By Melodie Veldhuizen
Vitamin D is essential for man’s overall physical health and prevents diseases such as cancer, heart diseases, multiple sclerosis, diabetes, auto-immune diseases, high blood pressure, obesity and rheumatoid arthritis. Sufficient levels can also prevent flu and colds. It furthermore ensures healthy teeth and prevents misshapen or brittle bones, thinning and softening bones, as well as low bone density (osteoporosis) and rickets (a bone disease in children). Research has found that vitamin D is also essential for a positive mindset and that there is a connection between vitamin D deficiency and depression as well as Seasonal Affective Disorder (SAD).
How does the body obtain Vitamin D?
The ultraviolet rays of the sun are the main source of vitamin D. It is recommended that we be exposed to direct sunlight for 20 minutes to two hours per day on average. No wonder vitamin D is also known as the “sunshine” vitamin. Certain factors could however cause us to not absorb sufficient amounts of sun through our skins that would be turned into vitamin D. In such cases it is essential that we keep the levels high enough in other ways. The best way of course is to eat more vitamin D rich foods. These include the following: fruit and vegetables rich in antioxidants; foods beneficial to the liver (garlic, onions, broccoli, cabbage and turmeric); foods containing omega 3 fatty acids (salmon, mackerel, sardines, anchovies, nuts and seeds); organic foods. Also eat more fish and less dairy and meat. Steam or cook vegetables and avoid processed meat and burnt or browned food. You can also increase your vitamin D intake by taking vitamin D supplements, which you can usually buy over the counter at chemists. High dosages, which contain 50 000 units of vitamin D and can be taken once or twice per week, can only be obtained with a doctor’s prescription.
Factors which can lead to a vitamin D deficiency
Various factors can contribute to lowered vitamin D levels. Exposure to the ultraviolet rays of the sun is sufficient for many people, but then it has to be direct sunlight, and your skin should not be protected by sunscreen that blocks out UV rays. The amount of exposure to sunlight depends on the climate, time of day and time of year (season), as well as where you live. The vitamin D levels of people not living in a sunny country like South Africa is usually too low. The residents of countries where the winters are long and the days short and mostly cloudy, and where the rays of the sun are not so intense, are not exposed to enough vitamin D in a natural way. People with dark skins absorb sunlight slower. The body of a person who is overweight (BMI higher than 30) also does not absorb sufficient vitamin D from sunlight. Elderly people’s skin is no longer as effective in the synthesising of vitamin D and they also spend too little time in the sun. People with kidney or liver problems will also have a vitamin D deficiency as these organs activate vitamin D that is absorbed through the skin in the form of sunlight. Persons in one of the above risk groups should take additional care for sufficient intake of vitamin D.
Symptoms of vitamin D deficiency
Physical symptoms that indicate possible vitamin D deficiency: you fall sick or get infections regularly; constant tiredness and exhaustion; muscle, bone and low-back pain and headache; wounds that take a long time to heal; osteoporosis and other bone problems and hair loss. Should you in addition continuously feel depressed and experience the following symptoms, it could be further signs of a vitamin D deficiency: thoughts of death or suicide, insomnia, loss of interest in things you used to enjoy; listlessness; excessive weight loss or gain; loss of appetite; problems concentrating; forgetfulness; anxiety. These symptoms could possibly be signs of other illnesses, therefore consult your doctor so that he can conduct tests for an accurate diagnosis.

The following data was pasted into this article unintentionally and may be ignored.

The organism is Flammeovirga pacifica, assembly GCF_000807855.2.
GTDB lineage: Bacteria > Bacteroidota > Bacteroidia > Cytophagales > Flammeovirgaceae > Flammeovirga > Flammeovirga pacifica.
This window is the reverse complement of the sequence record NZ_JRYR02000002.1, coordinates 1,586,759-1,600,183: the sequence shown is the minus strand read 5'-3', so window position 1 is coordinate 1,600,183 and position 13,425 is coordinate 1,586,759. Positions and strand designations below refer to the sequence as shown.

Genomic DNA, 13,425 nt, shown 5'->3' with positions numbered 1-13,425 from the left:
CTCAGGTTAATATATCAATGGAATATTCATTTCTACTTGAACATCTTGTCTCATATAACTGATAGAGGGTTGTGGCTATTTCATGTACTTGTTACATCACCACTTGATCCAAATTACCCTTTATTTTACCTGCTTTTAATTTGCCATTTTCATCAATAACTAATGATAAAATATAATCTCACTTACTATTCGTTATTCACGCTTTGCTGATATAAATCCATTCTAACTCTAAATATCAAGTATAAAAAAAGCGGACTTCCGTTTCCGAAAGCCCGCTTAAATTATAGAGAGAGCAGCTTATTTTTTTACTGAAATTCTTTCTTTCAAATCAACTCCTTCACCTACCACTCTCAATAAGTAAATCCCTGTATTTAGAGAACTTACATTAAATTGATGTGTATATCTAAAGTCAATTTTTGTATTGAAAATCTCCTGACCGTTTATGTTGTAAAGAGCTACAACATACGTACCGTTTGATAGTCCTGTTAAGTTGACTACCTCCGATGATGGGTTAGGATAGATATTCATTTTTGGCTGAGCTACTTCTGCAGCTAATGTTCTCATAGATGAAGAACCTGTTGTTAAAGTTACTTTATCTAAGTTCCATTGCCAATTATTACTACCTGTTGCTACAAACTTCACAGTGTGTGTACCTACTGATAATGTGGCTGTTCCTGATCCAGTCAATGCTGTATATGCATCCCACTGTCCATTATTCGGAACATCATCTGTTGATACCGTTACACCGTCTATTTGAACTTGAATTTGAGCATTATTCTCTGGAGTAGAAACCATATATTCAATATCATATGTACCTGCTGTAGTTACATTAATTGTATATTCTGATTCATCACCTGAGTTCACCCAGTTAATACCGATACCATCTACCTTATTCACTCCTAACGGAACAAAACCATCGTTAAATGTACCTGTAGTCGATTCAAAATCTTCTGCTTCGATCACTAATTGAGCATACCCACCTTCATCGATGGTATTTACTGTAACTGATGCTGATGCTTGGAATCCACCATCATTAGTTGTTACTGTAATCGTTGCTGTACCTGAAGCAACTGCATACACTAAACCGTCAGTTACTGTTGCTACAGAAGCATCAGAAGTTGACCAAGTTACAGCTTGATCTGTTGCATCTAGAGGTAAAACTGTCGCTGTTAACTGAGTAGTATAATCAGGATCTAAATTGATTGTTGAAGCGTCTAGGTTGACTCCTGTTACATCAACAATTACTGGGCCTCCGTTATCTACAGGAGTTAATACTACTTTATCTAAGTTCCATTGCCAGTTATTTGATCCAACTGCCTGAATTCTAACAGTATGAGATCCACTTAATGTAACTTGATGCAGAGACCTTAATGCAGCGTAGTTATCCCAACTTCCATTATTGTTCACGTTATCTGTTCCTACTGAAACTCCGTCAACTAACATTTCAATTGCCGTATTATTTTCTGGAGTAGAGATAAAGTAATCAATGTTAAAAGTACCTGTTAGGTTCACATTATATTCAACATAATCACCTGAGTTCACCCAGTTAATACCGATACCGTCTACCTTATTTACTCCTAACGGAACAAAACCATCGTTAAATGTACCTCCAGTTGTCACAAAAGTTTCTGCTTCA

The link between vitamin D deficiency and Seasonal Affective Disorder (SAD)
Seasonal Affective Disorder is a kind of depression that usually begins in autumn and continues right through winter when the days are shorter and one spends less time in the sun. It occurs particularly in residents of counters where the winters are long, the days short and mostly cloudy and the sun is not so harsh. SAD is also known as seasonal depression and has an effect on your mood, sleeping patterns, appetite, energy levels and takes a toll on all aspects of your life.
A team of researchers at the University of Georgia, led by Alan Stewart, found that vitamin D deficiency is the cause of SAD. The team observed that vitamin D levels in the body change in accordance with changing seasons and the amount of sunlight. According to Stewart, there is a time span of approximately eight weeks between the climax in the intensity of UV rays and the onset of SAD. This coincides with the time it takes for UV rays to be converted into vitamin D in the body. According to Michael Kimlin, another member of the research team, vitamin D also plays an important role in the synthesis of two neuro-transmitters, dopamine and serotonin, and low levels of these also have a connection to depression. He emphasises that it therefore is logical for a link to exist between low levels of vitamin D and SAD. The symptoms of SAD also coincide considerably with those of depression, as mentioned above, and are treated with antidepressants and light therapy. If it is true that the cause is a vitamin D deficiency, sufficient exposure to the sun, the correct diet and vitamin D supplements should also relieve these symptoms.
Medical News Today. https://www.medicalnewstoday.com/articles/286496.php